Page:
Farmers need to take the initiative to move away from area-based payments to a system which rewards innovation and productivity.
That was the clear message from NFU Scotland policy director Jonnie Hall speaking at the latest of the union’s Scotland-wide 11-venue Brexit roadshow at Thainstone Centre, Inverurie.
“The current area-based system of EU support has incentivised inertia,” he said. “Whether we like it or not, both the EU and the UK are moving away from area-based support and we need to take the initiative to develop a system which rewards and encourages active farming, otherwise we will finish up with a system imposed on us by the environmental lobby.”
The thrust of the union’s policy proposals, which were strongly backed at the meeting by union president Andrew McCornick and vice-president Martin Kennedy, met with the general approval of the 60 farmers present and will be fine-tuned in the coming weeks for presentation to the UK and Scottish governments.
“Farming and the food industry is facing the biggest single challenge for a generation,” Mr Hall said. “Every single farmer and every business associated with food production will be affected by the process.
“We will have to recast the way we do things and your union needs the backing of all farmers to achieve our objectives. Nobody else is going to argue your case.”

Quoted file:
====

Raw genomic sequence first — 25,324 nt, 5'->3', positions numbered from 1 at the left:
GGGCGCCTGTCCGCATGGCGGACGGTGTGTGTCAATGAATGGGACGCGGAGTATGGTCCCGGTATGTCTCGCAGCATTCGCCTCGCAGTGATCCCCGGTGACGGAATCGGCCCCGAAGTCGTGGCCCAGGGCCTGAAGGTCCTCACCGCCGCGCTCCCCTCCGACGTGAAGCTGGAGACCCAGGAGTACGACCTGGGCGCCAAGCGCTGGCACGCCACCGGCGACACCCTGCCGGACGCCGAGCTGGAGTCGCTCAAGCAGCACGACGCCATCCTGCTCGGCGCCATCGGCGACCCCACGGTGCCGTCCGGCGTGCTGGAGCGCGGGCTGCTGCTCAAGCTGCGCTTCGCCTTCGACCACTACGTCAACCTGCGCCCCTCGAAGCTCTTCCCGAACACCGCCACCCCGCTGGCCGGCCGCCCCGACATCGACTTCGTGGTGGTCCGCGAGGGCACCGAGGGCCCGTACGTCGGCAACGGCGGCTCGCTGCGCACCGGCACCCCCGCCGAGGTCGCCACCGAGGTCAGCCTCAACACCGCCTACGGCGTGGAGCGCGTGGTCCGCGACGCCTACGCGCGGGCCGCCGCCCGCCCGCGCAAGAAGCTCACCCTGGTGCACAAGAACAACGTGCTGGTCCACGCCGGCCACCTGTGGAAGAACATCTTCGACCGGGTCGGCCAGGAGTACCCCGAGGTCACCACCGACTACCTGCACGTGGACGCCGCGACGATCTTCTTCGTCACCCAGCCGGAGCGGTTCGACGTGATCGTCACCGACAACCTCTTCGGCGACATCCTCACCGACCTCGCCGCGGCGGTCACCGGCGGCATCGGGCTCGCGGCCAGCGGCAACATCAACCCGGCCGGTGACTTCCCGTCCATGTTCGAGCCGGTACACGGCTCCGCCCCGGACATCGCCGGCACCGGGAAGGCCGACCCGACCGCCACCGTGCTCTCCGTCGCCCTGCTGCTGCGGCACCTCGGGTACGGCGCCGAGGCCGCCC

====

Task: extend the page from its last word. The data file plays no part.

It would be nice if farmers could earn their living wholly from the market, Mr Hall admitted, but that was not going to happen in the short term. Whatever policy was devised post-Brexit, farmers would require a support package of some sort although he suggested the industry should drop the term “support” which had the wrong connotations and replace it with “stability payment”.
Mr Hall stressed the importance of agreeing a common regulatory framework for the UK to ensure a level playingfield, with scope for the devolved administrations to develop policies to suit their own conditions.
Beef and sheep were the predominant sectors in Scotland but the reverse was the case in England. It would be “curtains” for Scottish farming if the policies being advocated by UK Environment Secretary Michael Gove were to be adopted.
The aim of the union’s proposal would be to enable farmers to earn more from the market and depend less on support over a five-year transitional period.
Adding more detail to the proposals, Mr Kennedy suggested every eligible hectare would qualify for a ring-fenced stability payment based on a rolling three-year average. Farmers would receive the same overall income but derived in a different way to encourage activity. Funds would be unlocked by eliminating opportunities for “slipper” farmers and perhaps by a cap on larger payments.
As an example, based on a target £200 per hectare payment, a 250ha arable farmer might see a reduction in stability payment of £40/ha over the five-year transitional period but a productivity payment increase of the same amount, giving him the same total payment per year.
Similarly, a hill farm with 1,000 ewes and 50 cows could see a reduction of £12,000 in stability payment but a similar increase in productivity gains.
Productivity measures in the union’s proposals to facilitate this change include five-year business plans, benchmarking across all enterprises, labour and skills development, better health planning, incentivising the recording of business data, soil health improvements, diversification and aiding the flow of farm produced inputs such as straw and feed across the country.